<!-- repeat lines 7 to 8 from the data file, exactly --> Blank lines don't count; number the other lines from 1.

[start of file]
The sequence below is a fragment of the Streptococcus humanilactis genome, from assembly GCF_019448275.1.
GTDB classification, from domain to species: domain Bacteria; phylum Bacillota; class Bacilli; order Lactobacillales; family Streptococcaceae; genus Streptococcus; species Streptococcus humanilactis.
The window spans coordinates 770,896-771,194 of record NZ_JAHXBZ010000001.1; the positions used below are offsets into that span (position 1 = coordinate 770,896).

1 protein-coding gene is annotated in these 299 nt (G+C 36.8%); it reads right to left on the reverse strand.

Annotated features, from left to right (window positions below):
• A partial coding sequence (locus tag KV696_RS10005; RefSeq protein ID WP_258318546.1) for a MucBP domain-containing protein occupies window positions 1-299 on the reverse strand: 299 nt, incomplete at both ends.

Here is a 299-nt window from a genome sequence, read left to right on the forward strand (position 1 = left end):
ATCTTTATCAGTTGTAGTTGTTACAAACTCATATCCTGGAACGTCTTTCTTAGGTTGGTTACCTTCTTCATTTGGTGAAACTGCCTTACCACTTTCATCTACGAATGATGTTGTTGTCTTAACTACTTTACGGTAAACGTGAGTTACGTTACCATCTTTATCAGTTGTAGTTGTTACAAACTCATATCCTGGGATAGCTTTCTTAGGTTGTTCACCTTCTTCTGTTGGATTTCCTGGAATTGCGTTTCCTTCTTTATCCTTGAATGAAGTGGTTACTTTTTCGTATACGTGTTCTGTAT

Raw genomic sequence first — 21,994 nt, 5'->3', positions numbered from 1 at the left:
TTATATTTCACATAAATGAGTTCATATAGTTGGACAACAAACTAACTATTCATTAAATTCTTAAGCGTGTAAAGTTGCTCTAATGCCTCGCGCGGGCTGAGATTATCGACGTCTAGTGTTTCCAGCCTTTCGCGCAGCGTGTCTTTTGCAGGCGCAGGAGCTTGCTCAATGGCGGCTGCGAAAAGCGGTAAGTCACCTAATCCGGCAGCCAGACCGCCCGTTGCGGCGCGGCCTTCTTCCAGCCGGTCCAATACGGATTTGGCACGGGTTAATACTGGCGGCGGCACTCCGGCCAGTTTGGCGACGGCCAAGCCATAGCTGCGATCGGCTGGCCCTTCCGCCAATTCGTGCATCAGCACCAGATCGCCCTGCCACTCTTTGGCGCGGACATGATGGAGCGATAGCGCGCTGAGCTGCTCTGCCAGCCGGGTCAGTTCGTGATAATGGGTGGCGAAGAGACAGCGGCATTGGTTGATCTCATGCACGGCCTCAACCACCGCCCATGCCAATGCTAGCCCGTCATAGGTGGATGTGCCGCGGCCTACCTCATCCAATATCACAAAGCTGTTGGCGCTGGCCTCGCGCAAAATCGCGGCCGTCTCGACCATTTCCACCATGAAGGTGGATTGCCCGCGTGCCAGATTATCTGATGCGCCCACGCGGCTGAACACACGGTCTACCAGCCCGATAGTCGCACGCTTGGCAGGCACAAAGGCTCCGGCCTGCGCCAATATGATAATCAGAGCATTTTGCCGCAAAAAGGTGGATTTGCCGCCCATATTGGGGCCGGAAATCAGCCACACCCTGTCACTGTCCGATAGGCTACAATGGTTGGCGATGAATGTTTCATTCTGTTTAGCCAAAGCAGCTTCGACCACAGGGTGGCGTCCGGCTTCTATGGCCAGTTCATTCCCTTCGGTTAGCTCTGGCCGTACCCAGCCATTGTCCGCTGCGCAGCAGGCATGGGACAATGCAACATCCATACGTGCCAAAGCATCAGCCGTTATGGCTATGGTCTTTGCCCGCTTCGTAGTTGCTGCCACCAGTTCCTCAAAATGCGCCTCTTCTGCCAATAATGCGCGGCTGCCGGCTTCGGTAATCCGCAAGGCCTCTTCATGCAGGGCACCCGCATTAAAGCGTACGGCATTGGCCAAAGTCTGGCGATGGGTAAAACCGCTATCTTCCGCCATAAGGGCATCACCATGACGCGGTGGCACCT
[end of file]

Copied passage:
Here is a 299-nt window from a genome sequence, read left to right on the forward strand (position 1 = left end):
ATCTTTATCAGTTGTAGTTGTTACAAACTCATATCCTGGAACGTCTTTCTTAGGTTGGTTACCTTCTTCATTTGGTGAAACTGCCTTACCACTTTCATCTACGAATGATGTTGTTGTCTTAACTACTTTACGGTAAACGTGAGTTACGTTACCATCTTTATCAGTTGTAGTTGTTACAAACTCATATCCTGGGATAGCTTTCTTAGGTTGTTCACCTTCTTCTGTTGGATTTCCTGGAATTGCGTTTCCTTCTTTATCCTTGAATGAAGTGGTTACTTTTTCGTATACGTGTTCTGTAT